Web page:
cannot truly be disabled. In the Control Panel, there are special
which basically apply variable amounts of reverb to the output signal.
I used Audacity sound tool, and a hand drawn waveform, to present a
pulse to the sound output. Capturing the actual output showed a
smaller pulse, delayed in time, and that is the reverb which should
not be there when all special effects are disabled. Reverb is bad
for music, since the repeated sounds make the sound "muddy". If the
reverb cannot be disabled, I want no part of the sound solution.
The third strike, was in games. Positional audio is used in some games,
and rotating my virtual head in the game, resulted in a sudden loss of
treble in the output signal (like sticking your head in a fish tank).
That was it. I disabled the AD1985, and stuck a cheap sound card in
its place. CMI8738 based PCI card sound solutions can be found for
as little as $7 and that is what I am using. It is not the best, but
at least it doesn't have the exact same issues as the AD1985. No
clicks or pops.
The Soundblaster upgrade is described here. I don't think too many people
have purchased this, as I haven't read any feedback about the package.
I cannot even tell you what the demo gets you, whether it has all
enabled, is time limited, or whatever. This link appears in the upper
corner of the Control Panel, when the demo version is installed.
To connect your stereo, you need a 1/8" male plug, plugged into the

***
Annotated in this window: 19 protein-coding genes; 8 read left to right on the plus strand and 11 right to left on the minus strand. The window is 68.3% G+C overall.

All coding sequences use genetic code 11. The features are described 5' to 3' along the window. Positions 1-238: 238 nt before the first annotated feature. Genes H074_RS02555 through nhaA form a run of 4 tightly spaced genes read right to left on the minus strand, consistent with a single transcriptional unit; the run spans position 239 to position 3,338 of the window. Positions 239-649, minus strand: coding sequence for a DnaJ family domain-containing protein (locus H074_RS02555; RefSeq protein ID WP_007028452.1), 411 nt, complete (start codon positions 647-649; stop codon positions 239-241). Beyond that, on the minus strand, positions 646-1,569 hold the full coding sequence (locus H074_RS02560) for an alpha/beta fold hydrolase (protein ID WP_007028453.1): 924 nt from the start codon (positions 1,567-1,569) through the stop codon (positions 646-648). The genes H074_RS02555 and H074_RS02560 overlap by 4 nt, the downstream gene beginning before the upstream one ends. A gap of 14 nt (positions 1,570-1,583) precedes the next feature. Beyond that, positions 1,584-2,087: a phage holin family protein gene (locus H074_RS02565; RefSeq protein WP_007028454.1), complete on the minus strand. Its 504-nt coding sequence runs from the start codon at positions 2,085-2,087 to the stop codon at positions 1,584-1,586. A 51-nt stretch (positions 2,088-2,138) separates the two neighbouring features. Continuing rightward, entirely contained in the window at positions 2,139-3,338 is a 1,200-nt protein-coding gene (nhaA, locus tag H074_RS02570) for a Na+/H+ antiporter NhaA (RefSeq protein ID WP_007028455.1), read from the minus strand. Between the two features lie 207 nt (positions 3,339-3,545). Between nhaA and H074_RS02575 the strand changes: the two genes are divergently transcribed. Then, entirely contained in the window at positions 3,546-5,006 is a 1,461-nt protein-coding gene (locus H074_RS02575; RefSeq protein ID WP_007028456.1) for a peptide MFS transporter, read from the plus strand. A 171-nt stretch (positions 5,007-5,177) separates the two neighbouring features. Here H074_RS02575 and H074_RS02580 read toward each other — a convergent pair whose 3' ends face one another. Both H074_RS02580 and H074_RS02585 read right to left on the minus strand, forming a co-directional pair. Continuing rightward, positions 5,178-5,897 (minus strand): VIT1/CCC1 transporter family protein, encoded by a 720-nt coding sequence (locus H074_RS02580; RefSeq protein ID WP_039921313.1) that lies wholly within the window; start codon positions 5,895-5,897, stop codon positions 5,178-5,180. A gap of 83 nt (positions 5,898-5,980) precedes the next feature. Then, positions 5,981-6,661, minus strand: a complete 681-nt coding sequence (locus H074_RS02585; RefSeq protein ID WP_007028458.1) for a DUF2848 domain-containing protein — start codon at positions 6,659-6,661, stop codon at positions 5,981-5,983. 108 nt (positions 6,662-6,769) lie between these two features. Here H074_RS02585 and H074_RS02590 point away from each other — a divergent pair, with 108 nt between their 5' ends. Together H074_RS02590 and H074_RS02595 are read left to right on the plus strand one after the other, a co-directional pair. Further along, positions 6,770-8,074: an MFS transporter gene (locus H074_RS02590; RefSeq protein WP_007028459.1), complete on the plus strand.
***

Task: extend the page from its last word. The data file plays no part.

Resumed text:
green Line_out of your new sound card, and RCA on the other end of
the cable. The receiver should have line level input on those RCA
connectors, like 1 volt into 600 ohms or 10K ohms, as a typical
I made my adapter cable a long time ago, for my mixer. But I see
on the RadioShack site, that you can get a cable already made up.
My cable consists of a dual RCA female to 1/8" male adapter,
plus an RCA-RCA extension. But this cable will also get the job
At a basic level, sound cards are just digital to analog
converters. As you pay a bit more money, you get driver standards
suitable for gaming, and providing enhanced sound effects in
games. You might also see more "bits" used in the D2A converter,
like a claim of 24 bits, rather than 18 bits. The extra bits are
only useful, if the noise floor of the sound card is such, that the
extra bits actually buy you something.
Motherboard sound generally has a terrible noise floor. Maybe
65 to 70dB down or so. A sound card can be around 100dB down, and
is better. It leaves more room, more dynamic range, suitable for
listening to classical music. When the classical music becomes
quiet, you can hear quiet, rather than hiss, "mouse noises", or
other digital chit/chat coming from the computer circuits. So
a sound card buys you a cleaner output signal. (One poster here
discovered that you can actually benefit from shielding a sound
card, so for audiophiles, there is more fun to be had.)
If all you listened to, was music with your sound card, then a
$22 sound card is all you need. But the drivers for this card
are useless for gaming, so a gamer would probably buy a
Creative card of some sort, to be able to listen to music
as well as play games with decent sound effects.